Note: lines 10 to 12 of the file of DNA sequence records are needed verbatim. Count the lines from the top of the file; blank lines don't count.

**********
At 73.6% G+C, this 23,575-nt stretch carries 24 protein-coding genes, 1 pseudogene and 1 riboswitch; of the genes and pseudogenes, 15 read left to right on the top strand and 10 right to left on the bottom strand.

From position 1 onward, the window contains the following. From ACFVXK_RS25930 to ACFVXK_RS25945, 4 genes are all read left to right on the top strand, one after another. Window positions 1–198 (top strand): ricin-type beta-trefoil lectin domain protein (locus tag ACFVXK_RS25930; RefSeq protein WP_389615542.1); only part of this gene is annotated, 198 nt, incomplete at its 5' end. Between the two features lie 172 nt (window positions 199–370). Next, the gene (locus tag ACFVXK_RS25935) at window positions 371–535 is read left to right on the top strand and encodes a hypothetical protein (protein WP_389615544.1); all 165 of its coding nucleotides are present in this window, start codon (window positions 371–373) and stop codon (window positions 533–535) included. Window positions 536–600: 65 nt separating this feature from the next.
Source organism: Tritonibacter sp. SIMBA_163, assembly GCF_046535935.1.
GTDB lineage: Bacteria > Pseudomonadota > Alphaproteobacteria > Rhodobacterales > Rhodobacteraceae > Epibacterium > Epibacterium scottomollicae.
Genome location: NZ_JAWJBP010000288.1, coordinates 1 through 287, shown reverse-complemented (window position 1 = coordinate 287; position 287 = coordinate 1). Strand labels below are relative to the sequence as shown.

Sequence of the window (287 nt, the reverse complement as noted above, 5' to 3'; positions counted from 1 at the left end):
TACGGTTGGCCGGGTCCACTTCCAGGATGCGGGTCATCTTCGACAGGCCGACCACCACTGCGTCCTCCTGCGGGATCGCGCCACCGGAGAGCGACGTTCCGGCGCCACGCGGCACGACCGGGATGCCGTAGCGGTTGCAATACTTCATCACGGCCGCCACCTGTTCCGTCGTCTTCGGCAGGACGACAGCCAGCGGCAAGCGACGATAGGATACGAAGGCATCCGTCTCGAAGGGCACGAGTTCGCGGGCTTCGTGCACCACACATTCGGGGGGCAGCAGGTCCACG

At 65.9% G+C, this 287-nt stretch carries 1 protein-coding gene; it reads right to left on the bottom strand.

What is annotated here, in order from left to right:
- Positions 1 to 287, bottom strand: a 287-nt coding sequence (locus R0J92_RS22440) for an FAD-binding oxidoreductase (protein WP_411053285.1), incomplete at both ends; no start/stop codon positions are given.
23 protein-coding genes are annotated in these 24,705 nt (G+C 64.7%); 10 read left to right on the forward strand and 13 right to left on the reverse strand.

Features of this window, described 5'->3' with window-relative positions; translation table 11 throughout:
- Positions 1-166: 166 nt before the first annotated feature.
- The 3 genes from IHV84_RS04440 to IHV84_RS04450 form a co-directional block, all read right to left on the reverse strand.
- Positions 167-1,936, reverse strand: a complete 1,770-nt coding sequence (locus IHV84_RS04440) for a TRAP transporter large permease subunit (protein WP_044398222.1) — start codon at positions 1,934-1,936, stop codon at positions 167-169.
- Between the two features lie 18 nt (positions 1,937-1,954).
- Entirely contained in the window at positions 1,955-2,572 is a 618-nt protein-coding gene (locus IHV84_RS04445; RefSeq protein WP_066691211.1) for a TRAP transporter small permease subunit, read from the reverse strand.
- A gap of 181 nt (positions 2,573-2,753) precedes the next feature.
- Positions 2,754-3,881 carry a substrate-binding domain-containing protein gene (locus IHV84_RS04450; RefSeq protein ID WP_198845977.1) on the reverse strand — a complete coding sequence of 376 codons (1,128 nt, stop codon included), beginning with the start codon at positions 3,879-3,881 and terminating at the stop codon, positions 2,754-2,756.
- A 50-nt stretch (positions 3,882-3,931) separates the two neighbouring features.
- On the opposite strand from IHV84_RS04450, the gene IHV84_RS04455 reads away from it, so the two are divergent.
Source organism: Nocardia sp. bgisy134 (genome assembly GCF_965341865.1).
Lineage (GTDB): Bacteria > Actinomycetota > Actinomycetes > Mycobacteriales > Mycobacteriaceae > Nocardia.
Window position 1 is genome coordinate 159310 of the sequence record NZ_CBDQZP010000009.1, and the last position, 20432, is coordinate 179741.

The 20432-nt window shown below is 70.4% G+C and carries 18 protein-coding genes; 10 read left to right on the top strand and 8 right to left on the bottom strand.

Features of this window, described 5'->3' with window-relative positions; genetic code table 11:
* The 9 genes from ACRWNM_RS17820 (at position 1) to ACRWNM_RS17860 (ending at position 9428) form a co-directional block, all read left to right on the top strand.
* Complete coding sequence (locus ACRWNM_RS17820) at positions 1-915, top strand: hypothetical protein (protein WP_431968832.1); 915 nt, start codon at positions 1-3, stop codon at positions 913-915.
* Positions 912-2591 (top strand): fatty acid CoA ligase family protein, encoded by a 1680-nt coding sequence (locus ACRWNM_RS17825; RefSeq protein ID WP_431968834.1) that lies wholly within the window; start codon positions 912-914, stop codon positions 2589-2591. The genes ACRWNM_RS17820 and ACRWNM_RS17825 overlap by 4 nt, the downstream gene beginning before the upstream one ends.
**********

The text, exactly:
- Positions 1 to 287, bottom strand: a 287-nt coding sequence (locus R0J92_RS22440) for an FAD-binding oxidoreductase (protein WP_411053285.1), incomplete at both ends; no start/stop codon positions are given.
23 protein-coding genes are annotated in these 24,705 nt (G+C 64.7%); 10 read left to right on the forward strand and 13 right to left on the reverse strand.

Features of this window, described 5'->3' with window-relative positions; translation table 11 throughout: